Econometrics and Applied Economics workshop: Prof Stephen Machin
|Dates:||22 October 2015|
|Times:||16:15 - 17:45|
|What is it:||Seminar|
|Organiser:||School of Social Sciences|
|Who is it for:||University staff|
"Cybercrime and Moral Hazard:Evidence From the Dark Net"
We study online drug markets on the dark net, with the aim of better understanding the economic functioning of this mode of cybercrime. One focus is on the extent to which problems of moral hazard impact on dark net drugs market, and the buyers and sellers who inhabit them. Analysis of over 800,000 drugs sales in 2014 reveals that the online drugs markets function for the most part without the significant moral hazard problems that a priori one might think would plague them. Evidence that only a small minority of online drugs deals receive bad ratings from buyers and, as with legal online markets, that these bad ratings subsequently lead to significant sales reductions supports this notion. Finally, the well-known seizure of the original Silk Road and the shutdown of Silk Road 2.0 by law enforcement is studied, with little evidence that this deterred buyers or sellers from continuing to engage in online drug sales and purchases.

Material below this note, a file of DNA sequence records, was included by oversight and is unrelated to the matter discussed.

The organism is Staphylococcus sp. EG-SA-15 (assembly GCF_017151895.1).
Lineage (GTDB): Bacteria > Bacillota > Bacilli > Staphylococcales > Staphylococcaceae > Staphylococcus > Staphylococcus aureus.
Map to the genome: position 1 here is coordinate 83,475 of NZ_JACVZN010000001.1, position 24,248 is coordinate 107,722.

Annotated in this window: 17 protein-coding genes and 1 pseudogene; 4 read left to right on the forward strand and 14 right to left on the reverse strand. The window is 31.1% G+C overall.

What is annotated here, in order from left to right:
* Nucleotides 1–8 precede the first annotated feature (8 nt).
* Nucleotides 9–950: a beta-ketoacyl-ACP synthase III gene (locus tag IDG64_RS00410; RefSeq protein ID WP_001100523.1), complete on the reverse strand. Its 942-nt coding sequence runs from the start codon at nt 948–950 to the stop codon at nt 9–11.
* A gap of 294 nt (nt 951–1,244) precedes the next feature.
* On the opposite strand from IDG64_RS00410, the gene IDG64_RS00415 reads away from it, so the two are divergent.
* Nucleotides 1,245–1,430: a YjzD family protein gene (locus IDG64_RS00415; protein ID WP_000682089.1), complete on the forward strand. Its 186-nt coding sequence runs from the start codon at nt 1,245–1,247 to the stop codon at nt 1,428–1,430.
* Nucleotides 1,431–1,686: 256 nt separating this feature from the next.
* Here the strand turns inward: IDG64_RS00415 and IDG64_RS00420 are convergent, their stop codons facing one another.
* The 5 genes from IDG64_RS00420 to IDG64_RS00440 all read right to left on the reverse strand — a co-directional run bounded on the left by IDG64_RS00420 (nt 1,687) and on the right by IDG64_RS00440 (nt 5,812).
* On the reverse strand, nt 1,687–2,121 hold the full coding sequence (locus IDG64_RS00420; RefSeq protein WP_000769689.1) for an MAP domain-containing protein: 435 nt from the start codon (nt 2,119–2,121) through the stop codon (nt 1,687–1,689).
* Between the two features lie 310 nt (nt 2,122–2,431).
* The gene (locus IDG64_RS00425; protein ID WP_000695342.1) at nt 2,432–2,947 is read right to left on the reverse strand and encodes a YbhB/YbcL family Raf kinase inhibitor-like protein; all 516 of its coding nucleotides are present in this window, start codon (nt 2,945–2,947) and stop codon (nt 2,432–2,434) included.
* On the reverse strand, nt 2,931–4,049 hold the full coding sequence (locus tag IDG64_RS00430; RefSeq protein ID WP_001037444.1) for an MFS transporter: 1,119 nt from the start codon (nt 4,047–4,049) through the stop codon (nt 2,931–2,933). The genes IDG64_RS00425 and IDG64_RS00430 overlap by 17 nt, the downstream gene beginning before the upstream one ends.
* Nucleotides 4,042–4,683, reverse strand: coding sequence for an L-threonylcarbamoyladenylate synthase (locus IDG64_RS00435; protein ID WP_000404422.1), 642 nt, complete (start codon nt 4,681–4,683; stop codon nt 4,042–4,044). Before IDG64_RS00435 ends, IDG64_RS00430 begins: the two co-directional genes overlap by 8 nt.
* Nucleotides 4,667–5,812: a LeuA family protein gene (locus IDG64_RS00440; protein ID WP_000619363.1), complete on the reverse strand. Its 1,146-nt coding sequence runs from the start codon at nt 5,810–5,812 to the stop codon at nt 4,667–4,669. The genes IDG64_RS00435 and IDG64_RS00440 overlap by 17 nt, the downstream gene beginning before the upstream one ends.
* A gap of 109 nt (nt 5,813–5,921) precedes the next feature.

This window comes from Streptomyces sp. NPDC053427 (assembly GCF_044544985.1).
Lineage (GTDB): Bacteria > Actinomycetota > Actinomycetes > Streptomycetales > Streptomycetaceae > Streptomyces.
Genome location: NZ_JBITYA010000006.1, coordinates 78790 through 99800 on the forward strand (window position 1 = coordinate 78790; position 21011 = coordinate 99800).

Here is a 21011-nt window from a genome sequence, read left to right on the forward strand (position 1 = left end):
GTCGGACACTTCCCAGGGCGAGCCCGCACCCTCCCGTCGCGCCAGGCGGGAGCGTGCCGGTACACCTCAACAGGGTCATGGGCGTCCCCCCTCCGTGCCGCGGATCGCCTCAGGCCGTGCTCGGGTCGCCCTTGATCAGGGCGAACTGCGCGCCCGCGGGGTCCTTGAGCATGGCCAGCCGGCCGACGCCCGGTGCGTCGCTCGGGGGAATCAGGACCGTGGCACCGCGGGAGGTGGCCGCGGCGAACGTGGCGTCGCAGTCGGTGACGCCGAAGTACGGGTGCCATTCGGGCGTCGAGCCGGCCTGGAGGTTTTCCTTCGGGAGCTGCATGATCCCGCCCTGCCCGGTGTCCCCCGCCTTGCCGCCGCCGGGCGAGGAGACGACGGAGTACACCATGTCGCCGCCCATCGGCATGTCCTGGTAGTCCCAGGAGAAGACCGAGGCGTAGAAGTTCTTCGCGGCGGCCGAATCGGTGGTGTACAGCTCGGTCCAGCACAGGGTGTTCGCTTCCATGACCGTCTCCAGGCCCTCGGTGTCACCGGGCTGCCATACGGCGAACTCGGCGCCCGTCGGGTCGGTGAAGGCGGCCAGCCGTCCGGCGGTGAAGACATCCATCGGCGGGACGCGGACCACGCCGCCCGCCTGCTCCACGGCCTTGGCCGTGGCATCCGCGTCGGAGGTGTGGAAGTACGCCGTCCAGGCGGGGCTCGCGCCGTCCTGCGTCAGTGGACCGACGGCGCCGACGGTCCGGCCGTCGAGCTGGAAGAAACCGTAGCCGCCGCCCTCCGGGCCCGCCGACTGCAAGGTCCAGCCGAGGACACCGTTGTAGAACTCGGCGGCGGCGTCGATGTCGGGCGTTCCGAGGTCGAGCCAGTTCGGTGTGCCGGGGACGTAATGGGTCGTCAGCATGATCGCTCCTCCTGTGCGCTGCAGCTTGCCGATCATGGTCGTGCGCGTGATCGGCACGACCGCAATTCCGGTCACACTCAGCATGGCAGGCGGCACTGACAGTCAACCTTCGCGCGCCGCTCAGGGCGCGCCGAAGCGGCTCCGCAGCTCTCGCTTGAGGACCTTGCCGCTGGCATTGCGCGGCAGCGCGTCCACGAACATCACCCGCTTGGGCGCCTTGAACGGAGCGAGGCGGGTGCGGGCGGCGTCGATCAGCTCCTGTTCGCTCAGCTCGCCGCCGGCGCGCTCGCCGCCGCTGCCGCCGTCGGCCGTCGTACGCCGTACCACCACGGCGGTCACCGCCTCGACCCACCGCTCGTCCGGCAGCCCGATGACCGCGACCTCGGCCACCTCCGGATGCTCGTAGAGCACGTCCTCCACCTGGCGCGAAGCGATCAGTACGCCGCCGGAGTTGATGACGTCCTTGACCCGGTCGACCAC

Organisation: University College London
Biography: Stephen Machin is Professor of Economics at University College London and Research Director of the Centre for Economic Performance at the London School of Economics. Previously he has been visiting Professor at Harvard University (1993/4) and at the Massachusetts Institute of Technology (2001/2). He is a Fellow of the British Academy, has been President of the European Association of Labour Economists, is a Fellow of the Society of Labor Economists and a member of the UK Low Pay Commission. His current research interests include inequality, education and crime, and the interactions between them.
Travel and Contact Information
Boardroom, 2nd floor,
Arthur Lewis Building